What better excuse to haphazardly throw ideas and thoughts together than to justify that by calling this random thoughts.
Resonance is a beautiful thing.
“Unfortunately, I haven’t been to the gym in a while. But I feel like I’m running 10 speed on a treadmill.” - overheard in my thoughts
Are hard to keep up in general. Especially when friends are across the country. (And sometimes, across the world.) But I have a friend who I love dearly (heeey girl) but we often only talk every month or so to catch up on the things we’ve missed in each other’s lives. And by the end of the conversation, I’m usually like, “We gotta figure out more ways to keep in touch in the in-between times!” And so we started a mini-book club. But eventually, that fell off, well, because of life.
And so this most recent time, after my little, girl we gotta figure out how to stay in touch more, her response really sat with me. Something along the lines of. This works for us. If this works, why do anything differently?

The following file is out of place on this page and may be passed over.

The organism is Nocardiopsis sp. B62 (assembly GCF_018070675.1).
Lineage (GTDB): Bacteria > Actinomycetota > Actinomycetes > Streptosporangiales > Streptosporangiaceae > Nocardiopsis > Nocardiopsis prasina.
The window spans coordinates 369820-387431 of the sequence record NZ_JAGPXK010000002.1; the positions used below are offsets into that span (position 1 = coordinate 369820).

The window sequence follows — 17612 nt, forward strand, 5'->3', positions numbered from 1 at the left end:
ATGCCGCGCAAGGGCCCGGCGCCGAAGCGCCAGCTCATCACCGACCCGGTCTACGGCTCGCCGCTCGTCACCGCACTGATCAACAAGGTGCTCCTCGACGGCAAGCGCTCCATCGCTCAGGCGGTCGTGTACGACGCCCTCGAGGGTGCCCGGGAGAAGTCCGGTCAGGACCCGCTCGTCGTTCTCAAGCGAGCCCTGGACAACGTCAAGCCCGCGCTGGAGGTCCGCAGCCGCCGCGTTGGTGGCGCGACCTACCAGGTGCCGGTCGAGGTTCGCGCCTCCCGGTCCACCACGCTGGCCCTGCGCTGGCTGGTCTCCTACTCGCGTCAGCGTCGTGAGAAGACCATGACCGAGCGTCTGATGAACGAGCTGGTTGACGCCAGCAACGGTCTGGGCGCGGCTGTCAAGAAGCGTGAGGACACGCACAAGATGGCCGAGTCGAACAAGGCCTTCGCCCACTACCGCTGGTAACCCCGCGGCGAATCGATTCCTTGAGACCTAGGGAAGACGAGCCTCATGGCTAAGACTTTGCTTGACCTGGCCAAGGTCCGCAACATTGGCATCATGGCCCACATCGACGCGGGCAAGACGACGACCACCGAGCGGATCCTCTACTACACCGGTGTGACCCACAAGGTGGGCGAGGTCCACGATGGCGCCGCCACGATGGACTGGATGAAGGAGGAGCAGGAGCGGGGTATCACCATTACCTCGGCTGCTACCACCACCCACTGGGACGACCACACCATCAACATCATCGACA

And so. When it comes to friendships. Do what works. (Oh, and also, do the ones that work.)
As I seek to be more mindful in a world full of distractions (that prevent us from truly living in the now), I’ve come to realize that I’m obsessed (or find great pleasure) in love (of one’s self, of friends, of the planet, of another human being), traveling, and nature, because these experiences tend to force me into the present. Force me to turn inwards. Force me to focus my attention on one thing. Force me to readjust the assumptions that I have on the world, on what is possible.
Vacations are cool. Yeah, they’re pretty cool. I went on one a few weeks ago. To a place. And the whole time I kept thinking, “This isn’t gonna fix or change anything.” Being here. This isn’t going to fix or change anything that I dislike about my life.
That what’s more important. Instead of finding a place to escape to. Is creating and designing a world, a life, that you can’t wait to get back to.
So that’s what I’m trying to do. (And probably won’t take another vacation until I get to that place.)
The Art of Communicating by Thich Nhat Hanh
I’m not the best communicator. So. Take mantra #4 in the book: I suffer, please help.
How often has someone hurt you (whether advertently or inadvertently), and you actually expressed your suffering to them?